Asunto(s)
/economía , Enfermedades Desatendidas/economía , Enfermedades Desatendidas/epidemiología , Estatus Económico , Salud Global , Humanos , Pandemias , Pobreza , Salud Pública , Factores de Riesgo , Clima Tropical , Naciones Unidas , Organización Mundial de la Salud
8.
PLoS One ; 16(1): e0244534, 2021.
Artículo en Inglés | MEDLINE | ID: mdl-33411827

RESUMEN

The current pandemic outbreak of the novel COVID-19, which originated from Wuhan in China in late 2019, has eventually spread to six continents with a rising toll of death cases. No vaccine has yet been developed for COVID-19. The compliance of the general public with the advice and regulations of the health authorities and the adoption of effective health behavior regimens are currently the only weapons to effectively cope with the disease. Here we report the results of a worldwide survey (n = 953) conducted between March 2 and March 14, 2020 that sought (a) to identify critical proximal predictors of health behavior relevant to the current situation, (b) to examine their relationships to various demographic characteristics of the population, (c) and to provide a model of health behavior specific to COVID-19. We found that the perceived severity of the disease and susceptibility to it, emotional reactions, and attitudes toward COVID-19 predicted one-third of the preventive behavior variance. Various demographic variables influenced these predictors. Based on the data collected, we constructed, using path analysis, a theoretical model of health behavior. Our results emphasize the need to consider the impact of antecedent variables on actual precautionary behavior and the influence of demographic factors on these antecedent variables. Understanding the complex interplay of these precursors in health behavior will maximize their beneficial role, eliminate maladaptive prevention patterns, and facilitate the eradication of the disease.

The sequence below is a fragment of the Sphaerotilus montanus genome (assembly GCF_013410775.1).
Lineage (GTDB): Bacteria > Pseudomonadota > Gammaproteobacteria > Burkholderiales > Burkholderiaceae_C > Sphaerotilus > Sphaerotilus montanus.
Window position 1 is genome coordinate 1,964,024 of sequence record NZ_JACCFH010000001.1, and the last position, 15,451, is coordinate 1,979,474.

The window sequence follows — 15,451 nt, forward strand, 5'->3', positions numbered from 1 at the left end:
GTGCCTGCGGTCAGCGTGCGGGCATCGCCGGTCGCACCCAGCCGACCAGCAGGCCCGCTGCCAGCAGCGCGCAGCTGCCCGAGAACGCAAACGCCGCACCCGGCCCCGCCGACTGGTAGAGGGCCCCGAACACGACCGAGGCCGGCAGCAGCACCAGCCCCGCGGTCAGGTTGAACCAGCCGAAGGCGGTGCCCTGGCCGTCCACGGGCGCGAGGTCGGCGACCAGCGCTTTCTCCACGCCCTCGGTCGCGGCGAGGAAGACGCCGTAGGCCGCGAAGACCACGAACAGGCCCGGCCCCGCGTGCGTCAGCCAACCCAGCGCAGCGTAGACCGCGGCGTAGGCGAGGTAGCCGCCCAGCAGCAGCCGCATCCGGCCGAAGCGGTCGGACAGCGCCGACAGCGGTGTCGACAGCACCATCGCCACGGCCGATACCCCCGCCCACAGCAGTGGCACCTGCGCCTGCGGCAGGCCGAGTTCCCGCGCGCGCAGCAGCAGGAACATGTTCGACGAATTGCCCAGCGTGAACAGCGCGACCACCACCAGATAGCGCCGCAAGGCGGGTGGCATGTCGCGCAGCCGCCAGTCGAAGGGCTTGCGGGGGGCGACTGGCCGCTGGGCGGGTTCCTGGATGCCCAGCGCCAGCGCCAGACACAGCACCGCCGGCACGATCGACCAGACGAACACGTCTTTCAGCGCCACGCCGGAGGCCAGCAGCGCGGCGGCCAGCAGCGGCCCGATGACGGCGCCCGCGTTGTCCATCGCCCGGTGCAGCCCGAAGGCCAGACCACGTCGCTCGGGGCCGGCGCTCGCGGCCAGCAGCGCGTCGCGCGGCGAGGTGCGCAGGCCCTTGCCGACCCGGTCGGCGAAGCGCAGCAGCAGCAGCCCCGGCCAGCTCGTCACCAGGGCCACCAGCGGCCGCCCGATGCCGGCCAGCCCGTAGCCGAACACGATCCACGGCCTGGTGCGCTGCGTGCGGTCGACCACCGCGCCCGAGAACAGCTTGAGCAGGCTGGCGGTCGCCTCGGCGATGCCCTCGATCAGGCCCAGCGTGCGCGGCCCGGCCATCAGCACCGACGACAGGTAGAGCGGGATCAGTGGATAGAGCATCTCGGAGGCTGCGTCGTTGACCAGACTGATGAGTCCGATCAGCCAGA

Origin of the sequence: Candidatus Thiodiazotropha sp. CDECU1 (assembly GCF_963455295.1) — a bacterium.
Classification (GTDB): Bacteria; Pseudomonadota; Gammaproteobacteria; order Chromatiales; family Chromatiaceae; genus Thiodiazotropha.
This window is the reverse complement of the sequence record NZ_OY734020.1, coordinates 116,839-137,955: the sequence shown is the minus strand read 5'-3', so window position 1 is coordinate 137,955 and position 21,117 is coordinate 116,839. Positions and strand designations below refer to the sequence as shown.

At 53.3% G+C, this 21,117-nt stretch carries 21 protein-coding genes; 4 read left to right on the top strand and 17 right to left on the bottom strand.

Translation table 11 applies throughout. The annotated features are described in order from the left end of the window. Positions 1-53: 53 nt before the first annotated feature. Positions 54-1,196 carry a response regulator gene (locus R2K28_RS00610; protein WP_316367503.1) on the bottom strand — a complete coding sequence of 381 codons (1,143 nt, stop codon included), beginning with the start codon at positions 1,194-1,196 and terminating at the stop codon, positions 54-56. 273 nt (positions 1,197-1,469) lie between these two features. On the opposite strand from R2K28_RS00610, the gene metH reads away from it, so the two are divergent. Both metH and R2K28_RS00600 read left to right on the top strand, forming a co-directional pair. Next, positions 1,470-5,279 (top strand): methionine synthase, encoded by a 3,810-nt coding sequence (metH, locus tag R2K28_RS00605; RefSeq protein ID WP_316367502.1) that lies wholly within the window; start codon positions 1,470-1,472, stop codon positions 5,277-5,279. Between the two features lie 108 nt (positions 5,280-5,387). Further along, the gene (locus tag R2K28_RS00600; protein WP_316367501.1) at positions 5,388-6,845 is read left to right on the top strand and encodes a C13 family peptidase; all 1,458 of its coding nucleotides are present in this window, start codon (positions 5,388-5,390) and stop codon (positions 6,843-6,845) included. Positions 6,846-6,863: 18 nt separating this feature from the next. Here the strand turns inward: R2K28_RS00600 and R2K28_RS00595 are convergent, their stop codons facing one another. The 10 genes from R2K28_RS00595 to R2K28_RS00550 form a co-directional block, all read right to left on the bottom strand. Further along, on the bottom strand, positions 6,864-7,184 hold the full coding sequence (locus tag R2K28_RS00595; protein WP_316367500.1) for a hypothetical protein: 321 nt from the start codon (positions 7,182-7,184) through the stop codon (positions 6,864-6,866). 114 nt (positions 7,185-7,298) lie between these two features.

Asunto(s)
/epidemiología , Conocimientos, Actitudes y Práctica en Salud , Encuestas y Cuestionarios , Adolescente , Adulto , Colaboración de las Masas , Demografía , Femenino , Salud Global , Humanos , Masculino , Estado Civil , Persona de Mediana Edad , Adulto Joven
10.
Global Health ; 17(1): 9, 2021 01 09.
Artículo en Inglés | MEDLINE | ID: mdl-33422092

RESUMEN

Since COVID-19 was first discovered, it exploded into a pandemic resulting in devastating effects on human lives and a global recession. While there have been discussions that COVID-19 will accelerate the 'end of globalization and multilateralism', we have already seen the high costs of non-cooperation in responding to the virus resulting in sub-optimal use of resources, rapid spread of the virus between countries, and, ultimately, significant loss of life. In spite of their favorable demographic structures and relatively young populations, countries in the Global South are still harshly affected in both epidemiological and economic terms. Nations must find innovative ways to address health concerns and regional bodies are possible mechanisms for facilitating international cooperation on health. We delineate how regional organizations can support how countries address health threats namely by serving as a bridge between the global and national policy levels; strengthening disease surveillance; mobilizing supply chains and facilitating trade; supporting the production and procurement of medicines and supplies; and coordinating policies and work with other actors. We finalize by arguing that mechanisms for regional cooperation must be strengthened themselves in order to effectively contribute to positive health outcomes within member states.